Biogen has submitted its Biologics License Application (BLA) to the Food and Drug Administration (FDA) for aducanumab as a treatment of Alzheimer disease (AD).

Aducanumab is an investigational human monoclonal antibody that targets amyloid beta; it is administered as a monthly intravenous infusion. In October 2019, Biogen announced that it would pursue approval of the investigational therapy following a consultation with the FDA regarding new data showing favorable outcomes with a higher dose of aducanumab; the Company had previously announced in March 2019 that it would discontinue the clinical program for aducanumab for early AD based on disappointing results of a futility analysis.

The BLA submission is supported by data from the phase 3 EMERGE and ENGAGE studies, as well as the phase 1b PRIME study. The multicenter, double-blind, parallel-group EMERGE study included 1638 adults aged 50 to 85 years with early AD. Patients were randomized to receive aducanumab high or low dose, or placebo. The pre-specified primary end point was the change from baseline in Clinical Dementia Rating-Sum of Boxes (CDR-SB) scores at week 78. 

Results from EMERGE showed that aducanumab high dose met the primary end point achieving a statistically significant reduction of 22% in CDR-SB scores at week 78 vs placebo (P =.01). Patients treated with high dose aducanumab also demonstrated a consistent reduction of clinical decline as measured by the Mini-Mental State Examination score (18% vs placebo; P =.05), the Alzheimer Disease Assessment Scale-Cognitive Subscale (13 Items) (27% vs placebo; P =.01) and the Alzheimer Disease Cooperative Study-Activities of Daily Living Inventory Mild Cognitive Impairment Version score (40% vs placebo; P =.001).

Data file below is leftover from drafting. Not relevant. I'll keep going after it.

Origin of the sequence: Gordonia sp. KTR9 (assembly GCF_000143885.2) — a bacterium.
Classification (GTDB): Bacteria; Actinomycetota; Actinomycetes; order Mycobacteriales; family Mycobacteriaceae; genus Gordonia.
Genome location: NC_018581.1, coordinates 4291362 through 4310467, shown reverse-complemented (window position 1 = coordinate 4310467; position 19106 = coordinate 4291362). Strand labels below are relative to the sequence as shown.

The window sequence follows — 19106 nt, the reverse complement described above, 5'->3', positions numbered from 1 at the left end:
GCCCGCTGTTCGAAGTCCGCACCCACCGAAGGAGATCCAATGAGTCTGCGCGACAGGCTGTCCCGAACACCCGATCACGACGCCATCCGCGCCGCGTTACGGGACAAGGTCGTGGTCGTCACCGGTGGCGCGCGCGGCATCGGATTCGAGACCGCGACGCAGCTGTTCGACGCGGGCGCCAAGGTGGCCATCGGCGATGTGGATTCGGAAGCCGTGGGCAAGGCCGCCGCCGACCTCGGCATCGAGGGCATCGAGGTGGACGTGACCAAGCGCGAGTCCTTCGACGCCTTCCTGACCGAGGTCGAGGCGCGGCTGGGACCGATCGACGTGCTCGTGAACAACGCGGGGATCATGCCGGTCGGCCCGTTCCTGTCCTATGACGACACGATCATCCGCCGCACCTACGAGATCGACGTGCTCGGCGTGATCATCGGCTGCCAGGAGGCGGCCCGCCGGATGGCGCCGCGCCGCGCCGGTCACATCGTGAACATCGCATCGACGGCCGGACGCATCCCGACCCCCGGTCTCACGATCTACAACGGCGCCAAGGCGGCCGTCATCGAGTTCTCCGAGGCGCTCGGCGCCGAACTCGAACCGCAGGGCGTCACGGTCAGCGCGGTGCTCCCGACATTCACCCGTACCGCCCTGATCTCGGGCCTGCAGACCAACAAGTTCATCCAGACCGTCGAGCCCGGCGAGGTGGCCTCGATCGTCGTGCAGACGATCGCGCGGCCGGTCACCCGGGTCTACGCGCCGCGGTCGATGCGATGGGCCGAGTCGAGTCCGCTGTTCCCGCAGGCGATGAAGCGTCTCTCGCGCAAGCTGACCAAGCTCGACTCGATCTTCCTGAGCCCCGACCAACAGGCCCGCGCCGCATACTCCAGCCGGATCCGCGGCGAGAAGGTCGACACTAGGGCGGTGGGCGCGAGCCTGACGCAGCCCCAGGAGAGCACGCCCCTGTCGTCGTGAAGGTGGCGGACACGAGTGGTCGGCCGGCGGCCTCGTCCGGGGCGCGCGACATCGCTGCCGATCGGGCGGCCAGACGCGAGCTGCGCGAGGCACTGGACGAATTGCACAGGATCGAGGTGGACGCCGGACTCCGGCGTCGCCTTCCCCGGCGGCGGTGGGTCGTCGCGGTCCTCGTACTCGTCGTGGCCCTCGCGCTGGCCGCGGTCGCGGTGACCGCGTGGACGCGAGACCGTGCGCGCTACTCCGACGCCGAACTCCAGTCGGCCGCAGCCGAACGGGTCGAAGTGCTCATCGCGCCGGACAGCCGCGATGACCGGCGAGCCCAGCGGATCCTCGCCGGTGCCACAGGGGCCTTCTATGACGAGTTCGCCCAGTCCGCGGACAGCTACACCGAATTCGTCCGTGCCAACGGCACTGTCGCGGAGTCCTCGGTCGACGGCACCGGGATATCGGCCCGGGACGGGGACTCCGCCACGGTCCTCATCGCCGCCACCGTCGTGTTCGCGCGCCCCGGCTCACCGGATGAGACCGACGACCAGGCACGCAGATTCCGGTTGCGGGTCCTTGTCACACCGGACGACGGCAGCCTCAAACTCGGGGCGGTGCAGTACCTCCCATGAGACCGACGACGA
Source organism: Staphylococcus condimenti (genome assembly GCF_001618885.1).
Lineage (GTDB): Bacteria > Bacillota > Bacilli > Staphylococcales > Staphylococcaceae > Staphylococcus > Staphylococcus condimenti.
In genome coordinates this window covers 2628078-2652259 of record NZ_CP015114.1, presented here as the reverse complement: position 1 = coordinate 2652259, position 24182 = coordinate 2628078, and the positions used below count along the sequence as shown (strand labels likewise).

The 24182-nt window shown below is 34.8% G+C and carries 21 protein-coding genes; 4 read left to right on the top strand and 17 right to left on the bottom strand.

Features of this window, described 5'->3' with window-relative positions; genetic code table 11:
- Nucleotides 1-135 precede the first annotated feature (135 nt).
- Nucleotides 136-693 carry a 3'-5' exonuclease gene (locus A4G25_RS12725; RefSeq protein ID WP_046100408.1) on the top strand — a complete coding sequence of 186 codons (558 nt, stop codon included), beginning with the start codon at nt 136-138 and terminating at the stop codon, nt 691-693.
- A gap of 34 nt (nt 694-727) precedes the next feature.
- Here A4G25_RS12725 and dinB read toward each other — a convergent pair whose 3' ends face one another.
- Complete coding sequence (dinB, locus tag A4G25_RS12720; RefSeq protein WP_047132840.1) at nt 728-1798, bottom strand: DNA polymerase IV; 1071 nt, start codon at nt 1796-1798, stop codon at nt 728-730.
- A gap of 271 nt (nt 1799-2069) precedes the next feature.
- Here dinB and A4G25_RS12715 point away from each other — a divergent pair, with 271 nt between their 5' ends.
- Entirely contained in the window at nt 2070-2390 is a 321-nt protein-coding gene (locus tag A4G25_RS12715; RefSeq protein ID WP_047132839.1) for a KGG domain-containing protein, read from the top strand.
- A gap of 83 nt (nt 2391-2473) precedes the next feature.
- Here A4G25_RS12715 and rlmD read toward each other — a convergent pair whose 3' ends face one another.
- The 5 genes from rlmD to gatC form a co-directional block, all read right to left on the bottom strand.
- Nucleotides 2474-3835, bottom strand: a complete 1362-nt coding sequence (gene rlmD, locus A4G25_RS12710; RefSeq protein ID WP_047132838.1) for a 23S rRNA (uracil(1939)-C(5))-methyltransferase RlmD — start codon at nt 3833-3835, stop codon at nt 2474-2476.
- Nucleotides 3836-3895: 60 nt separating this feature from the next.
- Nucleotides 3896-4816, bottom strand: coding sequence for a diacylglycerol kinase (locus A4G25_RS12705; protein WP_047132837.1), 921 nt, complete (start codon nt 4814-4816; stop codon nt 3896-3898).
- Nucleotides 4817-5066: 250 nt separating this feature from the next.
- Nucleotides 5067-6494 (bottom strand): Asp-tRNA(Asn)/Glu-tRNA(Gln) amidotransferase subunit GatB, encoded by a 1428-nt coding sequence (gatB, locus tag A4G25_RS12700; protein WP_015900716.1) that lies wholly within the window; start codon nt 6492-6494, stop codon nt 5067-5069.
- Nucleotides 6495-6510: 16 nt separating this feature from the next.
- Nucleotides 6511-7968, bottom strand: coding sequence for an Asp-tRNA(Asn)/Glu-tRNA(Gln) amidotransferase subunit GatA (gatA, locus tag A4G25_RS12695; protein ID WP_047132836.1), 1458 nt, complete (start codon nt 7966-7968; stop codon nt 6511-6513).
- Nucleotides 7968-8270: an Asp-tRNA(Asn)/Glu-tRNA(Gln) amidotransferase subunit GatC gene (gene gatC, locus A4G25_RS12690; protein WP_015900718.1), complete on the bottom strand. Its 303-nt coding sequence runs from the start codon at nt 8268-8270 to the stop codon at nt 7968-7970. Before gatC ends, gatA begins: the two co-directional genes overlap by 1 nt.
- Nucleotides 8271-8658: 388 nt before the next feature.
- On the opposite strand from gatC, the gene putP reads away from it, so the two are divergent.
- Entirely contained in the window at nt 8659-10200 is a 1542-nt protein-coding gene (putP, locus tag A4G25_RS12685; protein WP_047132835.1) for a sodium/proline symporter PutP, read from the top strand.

Additionally, both doses of aducanumab were associated with statistically significant reductions in amyloid plaque burden vs placebo at weeks 26 and 78 (P <.001). The phase 1b PRIME study and its long-term extension also demonstrated that aducanumab reduced amyloid beta plaque in a dose- and time-dependent manner.

In the ENGAGE study, aducaumab failed to meet the primary end point for change in CDR-SB scores, however the Company noted that a subset of the data appeared to support the outcome in the EMERGE study.

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“The aducanumab BLA is the first filing for FDA approval of a treatment that addresses the clinical decline associated with this devastating condition, as well as the pathology of the disease,” said Michel Vounatsos, Chief Executive Officer at Biogen. “We are committed to driving progress for the Alzheimer disease community and look forward to the FDA’s review of our filing.”

The Company has requested Priority Review, which may shorten the FDA’s review of the application to 6 months if granted. 

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